Testicular cancer is one of the most commonly occurring cancers in young men ages 15.
through 35, though because the disease can occur in other age groups, all men should be aware of.
it's symptoms and be knowledgable in testicular self-examination. Some of the risk factors for .
testicular cancer include Age - Young men have a higher risk of testicular cancer. In men, .
testicular cancer is the most common cancer between the ages of 20 and 34, the second most .
common cancer between the ages of 35 to 39, and the third most common cancer between.
the ages of 15 to 19. Family history - Men with a family history of testicular cancer may have .
an increased risk of developing testicular cancer. Hereditary conditions - Men born with .
gonadal dysgenesis have a greater risk of developing testicular cancer. Personal history - .
Men with undescended testicles have a higher-than-average risk of developing testicular .
cancer. Men who have already had testicular cancer have a higher risk of developing a.
tumor in the other testicle. Race - Testicular cancer is more common among white men.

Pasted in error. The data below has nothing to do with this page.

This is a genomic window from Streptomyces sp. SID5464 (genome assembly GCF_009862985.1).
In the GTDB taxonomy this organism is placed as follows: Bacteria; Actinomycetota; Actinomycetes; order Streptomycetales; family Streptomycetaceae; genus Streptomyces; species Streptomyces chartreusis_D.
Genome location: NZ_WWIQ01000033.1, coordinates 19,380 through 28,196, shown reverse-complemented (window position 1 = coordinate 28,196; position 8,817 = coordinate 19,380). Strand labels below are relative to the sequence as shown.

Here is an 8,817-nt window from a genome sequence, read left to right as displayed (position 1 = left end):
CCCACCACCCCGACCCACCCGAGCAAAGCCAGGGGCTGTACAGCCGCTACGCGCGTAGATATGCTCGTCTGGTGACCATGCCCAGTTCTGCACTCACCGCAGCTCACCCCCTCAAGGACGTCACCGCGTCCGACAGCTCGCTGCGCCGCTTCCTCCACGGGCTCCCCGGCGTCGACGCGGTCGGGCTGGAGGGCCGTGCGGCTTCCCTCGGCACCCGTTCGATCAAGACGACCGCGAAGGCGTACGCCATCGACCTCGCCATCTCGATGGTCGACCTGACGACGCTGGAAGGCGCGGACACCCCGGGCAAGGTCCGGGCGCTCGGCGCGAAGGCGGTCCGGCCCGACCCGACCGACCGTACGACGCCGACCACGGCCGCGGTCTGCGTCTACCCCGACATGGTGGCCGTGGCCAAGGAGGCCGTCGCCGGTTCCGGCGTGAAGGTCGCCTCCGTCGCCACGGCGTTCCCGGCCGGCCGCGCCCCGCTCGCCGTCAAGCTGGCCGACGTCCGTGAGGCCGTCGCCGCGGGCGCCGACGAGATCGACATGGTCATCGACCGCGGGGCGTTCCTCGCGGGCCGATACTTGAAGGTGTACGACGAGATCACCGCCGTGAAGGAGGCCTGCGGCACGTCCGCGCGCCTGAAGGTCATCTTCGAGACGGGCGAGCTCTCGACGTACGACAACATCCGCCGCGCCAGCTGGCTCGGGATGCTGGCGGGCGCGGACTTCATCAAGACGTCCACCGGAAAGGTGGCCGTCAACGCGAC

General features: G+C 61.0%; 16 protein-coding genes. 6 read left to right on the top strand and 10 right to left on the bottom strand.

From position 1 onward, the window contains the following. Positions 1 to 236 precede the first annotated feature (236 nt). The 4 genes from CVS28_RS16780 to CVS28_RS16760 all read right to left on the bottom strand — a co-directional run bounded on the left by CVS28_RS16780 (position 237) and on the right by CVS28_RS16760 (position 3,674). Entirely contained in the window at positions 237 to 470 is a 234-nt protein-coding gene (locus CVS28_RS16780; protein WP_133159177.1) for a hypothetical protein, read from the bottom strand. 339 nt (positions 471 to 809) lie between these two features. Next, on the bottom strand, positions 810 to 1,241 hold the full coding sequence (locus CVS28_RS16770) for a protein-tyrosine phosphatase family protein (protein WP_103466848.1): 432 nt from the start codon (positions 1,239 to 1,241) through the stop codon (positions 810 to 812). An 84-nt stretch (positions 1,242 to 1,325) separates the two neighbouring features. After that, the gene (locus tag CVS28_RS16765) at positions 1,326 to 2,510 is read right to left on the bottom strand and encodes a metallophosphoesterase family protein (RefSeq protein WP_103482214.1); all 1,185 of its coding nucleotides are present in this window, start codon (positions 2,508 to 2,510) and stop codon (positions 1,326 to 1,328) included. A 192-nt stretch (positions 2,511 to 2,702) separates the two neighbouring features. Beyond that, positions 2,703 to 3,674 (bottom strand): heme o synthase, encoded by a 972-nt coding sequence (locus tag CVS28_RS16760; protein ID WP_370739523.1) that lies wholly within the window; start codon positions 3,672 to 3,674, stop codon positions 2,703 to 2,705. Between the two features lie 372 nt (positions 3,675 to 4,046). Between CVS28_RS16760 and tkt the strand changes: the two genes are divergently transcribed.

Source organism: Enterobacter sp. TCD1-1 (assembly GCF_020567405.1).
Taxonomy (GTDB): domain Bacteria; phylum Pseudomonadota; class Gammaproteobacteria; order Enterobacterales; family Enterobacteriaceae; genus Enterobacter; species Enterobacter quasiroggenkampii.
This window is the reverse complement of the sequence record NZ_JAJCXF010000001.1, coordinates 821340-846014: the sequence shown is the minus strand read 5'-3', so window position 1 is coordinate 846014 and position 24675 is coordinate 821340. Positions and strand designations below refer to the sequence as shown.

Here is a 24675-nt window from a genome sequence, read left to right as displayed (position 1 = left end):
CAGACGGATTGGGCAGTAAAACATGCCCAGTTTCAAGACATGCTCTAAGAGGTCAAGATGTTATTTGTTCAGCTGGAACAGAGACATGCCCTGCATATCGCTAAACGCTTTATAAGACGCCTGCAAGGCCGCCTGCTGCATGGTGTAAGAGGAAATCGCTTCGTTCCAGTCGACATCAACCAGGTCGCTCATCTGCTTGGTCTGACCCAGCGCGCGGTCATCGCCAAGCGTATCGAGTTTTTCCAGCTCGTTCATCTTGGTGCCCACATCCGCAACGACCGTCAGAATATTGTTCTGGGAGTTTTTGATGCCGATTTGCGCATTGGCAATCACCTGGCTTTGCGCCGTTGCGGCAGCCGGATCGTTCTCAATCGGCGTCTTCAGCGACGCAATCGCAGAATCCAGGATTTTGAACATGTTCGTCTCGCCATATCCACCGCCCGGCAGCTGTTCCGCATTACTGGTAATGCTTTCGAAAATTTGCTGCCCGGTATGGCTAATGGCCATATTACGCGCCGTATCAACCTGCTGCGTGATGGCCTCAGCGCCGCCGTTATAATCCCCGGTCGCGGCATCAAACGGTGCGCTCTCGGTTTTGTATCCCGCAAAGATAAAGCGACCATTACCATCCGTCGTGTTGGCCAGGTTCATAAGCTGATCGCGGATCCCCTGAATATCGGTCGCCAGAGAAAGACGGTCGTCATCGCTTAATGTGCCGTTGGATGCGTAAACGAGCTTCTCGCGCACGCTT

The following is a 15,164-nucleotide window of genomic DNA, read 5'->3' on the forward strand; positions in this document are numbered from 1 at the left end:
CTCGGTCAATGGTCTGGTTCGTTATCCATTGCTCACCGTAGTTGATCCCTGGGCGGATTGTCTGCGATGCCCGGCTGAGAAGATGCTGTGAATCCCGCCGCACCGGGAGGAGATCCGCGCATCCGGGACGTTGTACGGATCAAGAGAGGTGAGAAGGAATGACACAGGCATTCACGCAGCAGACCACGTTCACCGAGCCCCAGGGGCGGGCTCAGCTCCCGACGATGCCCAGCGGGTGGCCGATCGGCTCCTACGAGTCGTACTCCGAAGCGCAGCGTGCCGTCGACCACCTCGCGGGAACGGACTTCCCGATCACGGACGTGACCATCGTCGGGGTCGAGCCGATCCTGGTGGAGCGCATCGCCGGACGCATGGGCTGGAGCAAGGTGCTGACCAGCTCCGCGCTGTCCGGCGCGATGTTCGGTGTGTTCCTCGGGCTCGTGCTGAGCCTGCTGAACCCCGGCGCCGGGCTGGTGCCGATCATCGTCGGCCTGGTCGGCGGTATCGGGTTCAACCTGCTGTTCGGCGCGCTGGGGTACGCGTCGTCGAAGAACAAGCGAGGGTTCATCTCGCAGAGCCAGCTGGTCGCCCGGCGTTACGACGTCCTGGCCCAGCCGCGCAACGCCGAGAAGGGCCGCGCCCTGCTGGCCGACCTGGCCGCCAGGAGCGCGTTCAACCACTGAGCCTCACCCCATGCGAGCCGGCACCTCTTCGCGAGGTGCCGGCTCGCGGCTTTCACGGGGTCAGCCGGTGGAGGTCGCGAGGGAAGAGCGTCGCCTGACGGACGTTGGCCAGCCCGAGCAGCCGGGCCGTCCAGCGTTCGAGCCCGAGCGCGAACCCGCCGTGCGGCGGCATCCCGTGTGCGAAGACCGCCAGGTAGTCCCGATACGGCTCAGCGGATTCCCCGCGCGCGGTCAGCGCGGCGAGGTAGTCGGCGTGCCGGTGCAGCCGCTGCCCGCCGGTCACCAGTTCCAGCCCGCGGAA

than black men. Hispanic, American Indian, and Asian men develop testicular cancer at .
a higher rate than black men, but less than white men. Testicular cancer is considered to .
be relatively rare being that young men typically do not get cancer and it is rarely seen .
outside of the 15 through 35 age group. .
In men under 60 years of age, 95% of testicular tumors originate in the germ cells,.
the special sprem forming cells within the testicles. These tumors will fall into one of two.
categories of tumors, seminomas or nonseminomas. Seminomas account for about 40% of all .
Testicular Cancer and are composed of immature germ cells. Seminomas are usually slow.
growing and tend to stay localized in the testicle for long periods. Nonseminomas are a group.
of cancers that typically occur in combination with another. They arise from more mature, special .